Sigourney Weaver, Cher, Harrison Ford, Nicolas Cage, and more join our celebration of the New York romantic comedy…
New York has been celebrated so many times in movies. In the 1980s alone, we had kids dancing on yellow taxis in Fame, the public library being haunted in Ghostbusters, and the ongoing visions of Martin Scorsese and Woody Allen, to name only a fraction of offerings. But I think that the romantic comedies that set their stories in the Big Apple during the ’80s created a real and lasting charm about the city that can still be felt today.
Here’s a look at three of those romantic comedies that highlighted different aspects of life in New York. When you watch them, nearly 40 years on, it’s easy to feel a nostalgia for it all: the big hairdoes of the feisty heroines; the shoulder pads of the heroes; the Manhattan skyline with the World Trade Center reaching to the stars.
It’s only hindsight, of course, that makes it seem like a better, less complicated world back then. But if you fancy losing yourself amid its movie magic for a few hours, here’s a closer look at three great films:
Loretta Castorini (played by Cher) is a Sicilian-American accountant, living in Brooklyn, who believes in her own bad luck. Her first husband was killed by a bus, so when she gets engaged again, she chooses a man she doesn’t love, and hopes containing her emotions will bring a longer, happier marriage. But then she meets Ronnie Cammareri (Nicolas Cage), the passionate, wounded brother of her fiancé, and…
Well, this is a romantic comedy. You can guess what comes next. But as with all rom-coms, the fun is in the anticipation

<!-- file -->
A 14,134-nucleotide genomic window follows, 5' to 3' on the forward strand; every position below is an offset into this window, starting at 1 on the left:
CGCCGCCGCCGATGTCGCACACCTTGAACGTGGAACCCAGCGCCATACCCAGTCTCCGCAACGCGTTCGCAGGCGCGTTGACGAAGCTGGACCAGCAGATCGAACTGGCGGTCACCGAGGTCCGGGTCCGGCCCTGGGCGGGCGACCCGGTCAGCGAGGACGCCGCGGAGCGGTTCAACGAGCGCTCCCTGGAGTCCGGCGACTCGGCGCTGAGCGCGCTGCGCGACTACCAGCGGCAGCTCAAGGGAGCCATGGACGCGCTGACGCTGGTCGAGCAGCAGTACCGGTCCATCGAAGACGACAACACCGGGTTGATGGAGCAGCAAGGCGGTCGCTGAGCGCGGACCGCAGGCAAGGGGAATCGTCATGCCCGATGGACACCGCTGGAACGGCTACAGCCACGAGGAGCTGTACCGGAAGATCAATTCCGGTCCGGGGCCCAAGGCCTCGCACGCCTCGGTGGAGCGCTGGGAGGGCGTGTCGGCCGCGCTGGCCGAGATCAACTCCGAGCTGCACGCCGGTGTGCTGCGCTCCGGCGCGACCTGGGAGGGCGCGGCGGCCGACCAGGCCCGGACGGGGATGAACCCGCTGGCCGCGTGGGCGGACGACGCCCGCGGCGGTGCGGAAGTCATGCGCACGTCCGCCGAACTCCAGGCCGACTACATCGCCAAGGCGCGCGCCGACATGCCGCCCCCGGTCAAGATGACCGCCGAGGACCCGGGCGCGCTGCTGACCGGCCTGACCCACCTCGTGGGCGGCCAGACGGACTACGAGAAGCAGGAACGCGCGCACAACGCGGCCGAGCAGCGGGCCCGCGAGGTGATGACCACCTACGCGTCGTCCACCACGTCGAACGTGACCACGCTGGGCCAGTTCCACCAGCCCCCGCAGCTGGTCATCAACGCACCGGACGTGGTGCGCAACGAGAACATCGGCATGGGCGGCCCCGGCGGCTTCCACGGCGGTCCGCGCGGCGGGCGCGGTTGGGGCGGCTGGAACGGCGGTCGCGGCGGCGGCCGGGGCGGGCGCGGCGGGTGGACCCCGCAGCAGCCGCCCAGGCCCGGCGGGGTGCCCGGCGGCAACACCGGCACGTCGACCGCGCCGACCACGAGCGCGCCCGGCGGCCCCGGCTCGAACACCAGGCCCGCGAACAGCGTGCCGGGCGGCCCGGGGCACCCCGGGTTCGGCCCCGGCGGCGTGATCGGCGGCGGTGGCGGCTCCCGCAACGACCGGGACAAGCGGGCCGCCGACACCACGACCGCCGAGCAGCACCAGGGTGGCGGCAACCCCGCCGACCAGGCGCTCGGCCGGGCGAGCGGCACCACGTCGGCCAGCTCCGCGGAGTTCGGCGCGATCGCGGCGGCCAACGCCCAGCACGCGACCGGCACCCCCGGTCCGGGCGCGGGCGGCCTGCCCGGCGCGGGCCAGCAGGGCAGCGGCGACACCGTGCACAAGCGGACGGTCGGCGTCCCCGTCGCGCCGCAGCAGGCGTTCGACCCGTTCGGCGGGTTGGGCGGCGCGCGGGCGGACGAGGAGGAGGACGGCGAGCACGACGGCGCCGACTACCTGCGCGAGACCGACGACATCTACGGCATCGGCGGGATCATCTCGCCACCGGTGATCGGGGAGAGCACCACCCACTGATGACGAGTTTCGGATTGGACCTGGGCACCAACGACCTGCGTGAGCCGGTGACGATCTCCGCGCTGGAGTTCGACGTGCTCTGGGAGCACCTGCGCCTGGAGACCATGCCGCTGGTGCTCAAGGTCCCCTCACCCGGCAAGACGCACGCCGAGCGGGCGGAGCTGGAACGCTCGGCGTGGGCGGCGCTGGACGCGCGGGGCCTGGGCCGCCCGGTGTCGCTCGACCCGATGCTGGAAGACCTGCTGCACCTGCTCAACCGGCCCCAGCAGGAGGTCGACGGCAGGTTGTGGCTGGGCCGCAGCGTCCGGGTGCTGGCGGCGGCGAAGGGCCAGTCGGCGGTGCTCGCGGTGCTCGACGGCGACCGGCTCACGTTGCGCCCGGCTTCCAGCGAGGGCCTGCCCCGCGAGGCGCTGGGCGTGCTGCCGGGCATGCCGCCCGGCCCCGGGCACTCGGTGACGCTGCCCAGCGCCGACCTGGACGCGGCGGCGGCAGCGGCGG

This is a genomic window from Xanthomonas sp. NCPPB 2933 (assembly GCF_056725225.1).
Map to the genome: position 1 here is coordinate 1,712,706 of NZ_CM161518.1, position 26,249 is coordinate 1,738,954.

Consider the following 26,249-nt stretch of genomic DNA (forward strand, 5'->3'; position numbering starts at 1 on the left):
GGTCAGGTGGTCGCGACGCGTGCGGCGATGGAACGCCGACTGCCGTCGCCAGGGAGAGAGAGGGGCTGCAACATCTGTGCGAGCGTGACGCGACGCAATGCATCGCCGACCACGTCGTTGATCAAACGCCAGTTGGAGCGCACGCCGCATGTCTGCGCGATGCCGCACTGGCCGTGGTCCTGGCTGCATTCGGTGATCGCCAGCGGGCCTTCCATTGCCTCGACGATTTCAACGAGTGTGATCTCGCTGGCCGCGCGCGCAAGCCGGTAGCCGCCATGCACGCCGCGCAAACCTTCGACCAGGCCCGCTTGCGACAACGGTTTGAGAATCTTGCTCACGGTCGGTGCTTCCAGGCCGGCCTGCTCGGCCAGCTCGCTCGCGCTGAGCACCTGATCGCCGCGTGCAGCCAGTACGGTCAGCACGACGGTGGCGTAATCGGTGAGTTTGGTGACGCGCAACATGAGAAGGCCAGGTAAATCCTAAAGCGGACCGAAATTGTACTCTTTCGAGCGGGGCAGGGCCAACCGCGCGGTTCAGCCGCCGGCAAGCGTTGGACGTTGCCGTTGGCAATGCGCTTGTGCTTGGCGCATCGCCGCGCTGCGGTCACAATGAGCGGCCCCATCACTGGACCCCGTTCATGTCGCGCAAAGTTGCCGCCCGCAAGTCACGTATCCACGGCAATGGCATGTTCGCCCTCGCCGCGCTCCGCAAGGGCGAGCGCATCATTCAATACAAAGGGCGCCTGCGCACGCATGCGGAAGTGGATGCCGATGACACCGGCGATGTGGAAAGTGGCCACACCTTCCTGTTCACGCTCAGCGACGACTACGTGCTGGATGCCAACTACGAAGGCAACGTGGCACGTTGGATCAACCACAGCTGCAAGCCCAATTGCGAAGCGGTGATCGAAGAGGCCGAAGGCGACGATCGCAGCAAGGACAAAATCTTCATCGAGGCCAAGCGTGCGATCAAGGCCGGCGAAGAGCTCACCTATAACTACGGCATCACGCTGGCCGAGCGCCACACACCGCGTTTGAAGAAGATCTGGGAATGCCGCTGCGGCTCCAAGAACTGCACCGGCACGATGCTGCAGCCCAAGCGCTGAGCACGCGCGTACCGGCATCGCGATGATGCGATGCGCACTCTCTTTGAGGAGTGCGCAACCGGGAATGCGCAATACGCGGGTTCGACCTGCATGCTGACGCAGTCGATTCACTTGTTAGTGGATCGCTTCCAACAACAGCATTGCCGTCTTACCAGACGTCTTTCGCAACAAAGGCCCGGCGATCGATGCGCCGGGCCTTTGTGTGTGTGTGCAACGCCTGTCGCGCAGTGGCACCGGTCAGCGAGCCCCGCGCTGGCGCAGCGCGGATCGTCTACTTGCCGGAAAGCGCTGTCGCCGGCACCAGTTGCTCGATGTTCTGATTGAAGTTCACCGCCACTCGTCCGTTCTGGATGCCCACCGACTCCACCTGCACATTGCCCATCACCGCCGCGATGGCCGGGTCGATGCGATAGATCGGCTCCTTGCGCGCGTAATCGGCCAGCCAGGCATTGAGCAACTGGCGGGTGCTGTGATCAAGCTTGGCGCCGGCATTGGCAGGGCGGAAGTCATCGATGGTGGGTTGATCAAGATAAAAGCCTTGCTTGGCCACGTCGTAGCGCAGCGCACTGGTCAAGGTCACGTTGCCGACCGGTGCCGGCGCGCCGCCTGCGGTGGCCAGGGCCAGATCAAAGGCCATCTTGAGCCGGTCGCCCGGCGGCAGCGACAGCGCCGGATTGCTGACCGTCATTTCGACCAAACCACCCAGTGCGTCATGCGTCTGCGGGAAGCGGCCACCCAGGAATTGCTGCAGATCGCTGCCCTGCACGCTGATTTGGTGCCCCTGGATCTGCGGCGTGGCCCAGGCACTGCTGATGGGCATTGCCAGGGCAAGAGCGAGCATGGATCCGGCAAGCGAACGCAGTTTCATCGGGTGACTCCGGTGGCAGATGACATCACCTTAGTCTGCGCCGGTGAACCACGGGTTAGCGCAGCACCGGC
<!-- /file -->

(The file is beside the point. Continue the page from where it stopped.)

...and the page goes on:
Cher won an Oscar for her performance, but to be honest everyone is just brilliant in this. Nicolas Cage is as mad and unpredictable onscreen as ever, but there’s also a vulnerability to him here that wins me over every time. Then there’s Danny Aiello, Vincent Gardenia, Olympia Dukakis, and John Mahoney. It’s a classy cast, and what’s even better is the dialogue they get to work with. Warm and alive with insight into families and feelings, the script gives every character depth. Nothing is cheapened or played purely for laughs, and yet it is very funny throughout. Love, with all its problems and secrets and strangeness, is a funny business, after all.
For all the great bombastic Cage moments here, my favorite scene is a much quieter one, between Loretta’s mother (Dukakis) and a lone diner at the local restaurant. The diner is played by John Mahoney, and as he falls into conversation and starts to try to use his charm, we see a heap of surprise, pleasure, and sadness in Dukakis’ eyes that she should be on the receiving end of his wiles. They talk together about why men chase women, and every inflection and movement reminds us of why it’s impossible for either a man or a woman to answer that question objectively.
Working Girl (1988)
Working Girl is so much fun. It has its good guys and its bad guys beautifully in place, and a heroine that you love to root for in Tess McGill (Melanie Griffith). She’s from Staten Island but dreams of being an executive in the city. She wants to get there on her intelligence and ability, but all she meets are men who want to take her to bed and then take credit for her ideas.
So a female boss in the form of Katharine Parker (Sigourney Weaver) should thus be Tess’ chance to prove her worth; a woman boss would never screw her over, right?